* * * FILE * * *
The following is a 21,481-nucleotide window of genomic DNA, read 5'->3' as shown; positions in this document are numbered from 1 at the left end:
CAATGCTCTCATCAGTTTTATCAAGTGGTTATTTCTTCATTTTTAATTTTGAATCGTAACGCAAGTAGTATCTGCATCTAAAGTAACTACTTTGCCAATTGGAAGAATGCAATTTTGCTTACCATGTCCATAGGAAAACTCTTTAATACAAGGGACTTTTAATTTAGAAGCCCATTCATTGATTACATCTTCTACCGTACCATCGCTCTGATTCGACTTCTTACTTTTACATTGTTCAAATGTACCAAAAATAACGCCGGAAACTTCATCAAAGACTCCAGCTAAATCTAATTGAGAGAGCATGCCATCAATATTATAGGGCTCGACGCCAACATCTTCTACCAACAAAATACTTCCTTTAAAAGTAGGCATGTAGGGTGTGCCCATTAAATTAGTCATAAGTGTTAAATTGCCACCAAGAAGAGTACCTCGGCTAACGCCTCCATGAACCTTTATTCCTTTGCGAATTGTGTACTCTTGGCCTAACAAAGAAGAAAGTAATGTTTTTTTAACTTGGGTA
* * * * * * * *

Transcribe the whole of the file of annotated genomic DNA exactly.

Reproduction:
The following is a 21,481-nucleotide window of genomic DNA, read 5'->3' as shown; positions in this document are numbered from 1 at the left end:
CAATGCTCTCATCAGTTTTATCAAGTGGTTATTTCTTCATTTTTAATTTTGAATCGTAACGCAAGTAGTATCTGCATCTAAAGTAACTACTTTGCCAATTGGAAGAATGCAATTTTGCTTACCATGTCCATAGGAAAACTCTTTAATACAAGGGACTTTTAATTTAGAAGCCCATTCATTGATTACATCTTCTACCGTACCATCGCTCTGATTCGACTTCTTACTTTTACATTGTTCAAATGTACCAAAAATAACGCCGGAAACTTCATCAAAGACTCCAGCTAAATCTAATTGAGAGAGCATGCCATCAATATTATAGGGCTCGACGCCAACATCTTCTACCAACAAAATACTTCCTTTAAAAGTAGGCATGTAGGGTGTGCCCATTAAATTAGTCATAAGTGTTAAATTGCCACCAAGAAGAGTACCTCGGCTAACGCCTCCATGAACCTTTATTCCTTTGCGAATTGTGTACTCTTGGCCTAACAAAGAAGAAAGTAATGTTTTTTTAACTTGGGTA